D: Martin Scorsese

Paramount/Sharpsword/Verdi/IM Global (Barbara DeFina, Randall Emmett, Vittorio Cecchi Gori, Emma Tillinger Koskoff, Gaston Pavlovian, Martin Scorsese & Irwin Winkler)

US/Taiwan/Japan/UK/Mexico/Italy 2016

161 mins


W: Jay Cocks & Martin Scorsese [based on the novel by Shusako Endo]

DP: Rodrigo Prieto

Ed: Thelma Schoonmaker

Mus: Kim Allen Kluge & Kathryn Kluge

PD: Dante Ferretti

Cos: Dante Ferretti

Andrew Garfield (Sebastiao Rodrigues), Adam Driver (Francisco Garube), Liam Neeson (Ferreira), Ciaran Hinds (Alessandro Valignano), Issey Ogata (Inoue), Shinya Tsukomoto (Mokichi), Tadanobu Asano (The Interpreter)

Based on a Japanese novel which was originally turned into a 1971 film in its native country, Martin Scorsese made this a personal pet project, spending over two decades bringing it to screen, with many cast changes and obstacles preventing it from being released sooner.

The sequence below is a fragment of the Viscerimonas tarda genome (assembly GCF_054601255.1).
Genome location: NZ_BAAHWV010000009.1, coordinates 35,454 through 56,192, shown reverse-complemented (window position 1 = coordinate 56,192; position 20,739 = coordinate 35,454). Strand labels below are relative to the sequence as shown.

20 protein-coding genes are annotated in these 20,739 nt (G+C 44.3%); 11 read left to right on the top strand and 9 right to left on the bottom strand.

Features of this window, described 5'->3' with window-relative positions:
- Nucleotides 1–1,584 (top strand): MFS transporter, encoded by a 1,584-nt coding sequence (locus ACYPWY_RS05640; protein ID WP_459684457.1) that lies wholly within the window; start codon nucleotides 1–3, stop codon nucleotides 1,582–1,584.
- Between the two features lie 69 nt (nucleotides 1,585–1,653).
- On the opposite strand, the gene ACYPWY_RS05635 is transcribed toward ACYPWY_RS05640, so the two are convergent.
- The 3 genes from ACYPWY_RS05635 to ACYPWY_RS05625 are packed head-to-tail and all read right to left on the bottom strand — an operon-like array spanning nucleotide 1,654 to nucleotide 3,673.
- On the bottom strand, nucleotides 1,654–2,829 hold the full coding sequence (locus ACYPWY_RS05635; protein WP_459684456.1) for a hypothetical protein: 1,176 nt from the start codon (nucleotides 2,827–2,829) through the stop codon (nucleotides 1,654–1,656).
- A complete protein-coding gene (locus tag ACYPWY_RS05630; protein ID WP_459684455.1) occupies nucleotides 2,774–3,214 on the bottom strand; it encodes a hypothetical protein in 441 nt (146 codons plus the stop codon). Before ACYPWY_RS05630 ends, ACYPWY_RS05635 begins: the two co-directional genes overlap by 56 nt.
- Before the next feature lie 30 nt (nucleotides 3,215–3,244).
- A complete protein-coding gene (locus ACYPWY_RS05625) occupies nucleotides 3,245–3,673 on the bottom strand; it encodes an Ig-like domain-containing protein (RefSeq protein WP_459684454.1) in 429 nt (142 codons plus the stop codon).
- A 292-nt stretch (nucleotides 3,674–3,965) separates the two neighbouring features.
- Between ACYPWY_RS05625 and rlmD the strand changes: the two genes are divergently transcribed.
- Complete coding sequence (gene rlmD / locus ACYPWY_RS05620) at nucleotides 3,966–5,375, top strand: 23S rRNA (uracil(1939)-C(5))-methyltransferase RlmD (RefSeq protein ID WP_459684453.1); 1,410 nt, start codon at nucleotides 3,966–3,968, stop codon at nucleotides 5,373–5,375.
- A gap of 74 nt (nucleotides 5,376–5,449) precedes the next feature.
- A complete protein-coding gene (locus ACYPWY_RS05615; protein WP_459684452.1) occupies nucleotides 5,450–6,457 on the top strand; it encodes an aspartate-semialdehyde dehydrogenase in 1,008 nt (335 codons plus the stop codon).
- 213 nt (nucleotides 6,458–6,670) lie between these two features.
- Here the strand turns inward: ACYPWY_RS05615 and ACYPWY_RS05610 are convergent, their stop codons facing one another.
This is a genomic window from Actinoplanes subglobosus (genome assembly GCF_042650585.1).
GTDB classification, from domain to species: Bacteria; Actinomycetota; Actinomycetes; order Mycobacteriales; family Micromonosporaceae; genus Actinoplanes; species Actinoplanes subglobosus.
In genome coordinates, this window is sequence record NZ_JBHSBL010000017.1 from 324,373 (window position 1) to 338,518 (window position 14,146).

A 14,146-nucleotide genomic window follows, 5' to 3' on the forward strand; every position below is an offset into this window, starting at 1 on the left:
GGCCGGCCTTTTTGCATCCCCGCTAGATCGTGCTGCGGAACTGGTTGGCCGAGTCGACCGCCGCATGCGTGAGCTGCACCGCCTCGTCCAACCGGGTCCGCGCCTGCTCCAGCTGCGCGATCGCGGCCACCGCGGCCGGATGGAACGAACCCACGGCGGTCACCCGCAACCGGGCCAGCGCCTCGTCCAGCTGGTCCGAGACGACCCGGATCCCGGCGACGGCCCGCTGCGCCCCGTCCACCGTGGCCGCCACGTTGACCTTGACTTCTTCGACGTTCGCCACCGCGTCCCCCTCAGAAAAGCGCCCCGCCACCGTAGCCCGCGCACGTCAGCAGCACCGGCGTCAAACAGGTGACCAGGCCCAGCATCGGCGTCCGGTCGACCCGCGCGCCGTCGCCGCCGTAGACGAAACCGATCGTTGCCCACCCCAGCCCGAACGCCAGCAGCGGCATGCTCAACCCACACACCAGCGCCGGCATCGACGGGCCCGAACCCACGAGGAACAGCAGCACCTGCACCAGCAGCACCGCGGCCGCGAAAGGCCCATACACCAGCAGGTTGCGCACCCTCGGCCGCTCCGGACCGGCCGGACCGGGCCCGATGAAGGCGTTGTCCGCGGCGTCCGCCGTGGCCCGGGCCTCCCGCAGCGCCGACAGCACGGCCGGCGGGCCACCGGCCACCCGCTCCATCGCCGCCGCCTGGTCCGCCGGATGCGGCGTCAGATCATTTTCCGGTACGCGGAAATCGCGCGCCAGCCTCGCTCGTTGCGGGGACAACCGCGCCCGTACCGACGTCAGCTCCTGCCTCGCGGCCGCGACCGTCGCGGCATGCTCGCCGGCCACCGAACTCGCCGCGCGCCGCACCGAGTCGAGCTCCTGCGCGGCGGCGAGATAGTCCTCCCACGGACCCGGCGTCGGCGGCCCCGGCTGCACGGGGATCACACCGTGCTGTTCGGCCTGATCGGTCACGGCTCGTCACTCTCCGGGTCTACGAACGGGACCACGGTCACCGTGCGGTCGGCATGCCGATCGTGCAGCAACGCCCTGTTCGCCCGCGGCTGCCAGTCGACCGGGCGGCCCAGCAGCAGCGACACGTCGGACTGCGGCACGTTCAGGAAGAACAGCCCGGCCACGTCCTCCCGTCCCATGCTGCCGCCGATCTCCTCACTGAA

The story bears some comparisons with the 1986 drama The Mission and the 1991 film Black Robe. Andrew Garfield and Adam Driver star as two Jesuit priests, who travel from Portugal to Japan in the 17th century to spread Christianity and locate their mentor, who has apostatised and gone missing, but they are met with hostility by the indigenous people, who have turned their backs to the religion.

Despite some excellent acting and breathtaking cinematography, the plot simply isn't as engaging as it could be, and the running time doesn't quite justify itself.

Still, no film by Martin Scorsese can be considered a turkey. It's just that Silence is an acquired taste.


Liam Neeson in Silence
Liam Neeson in Silence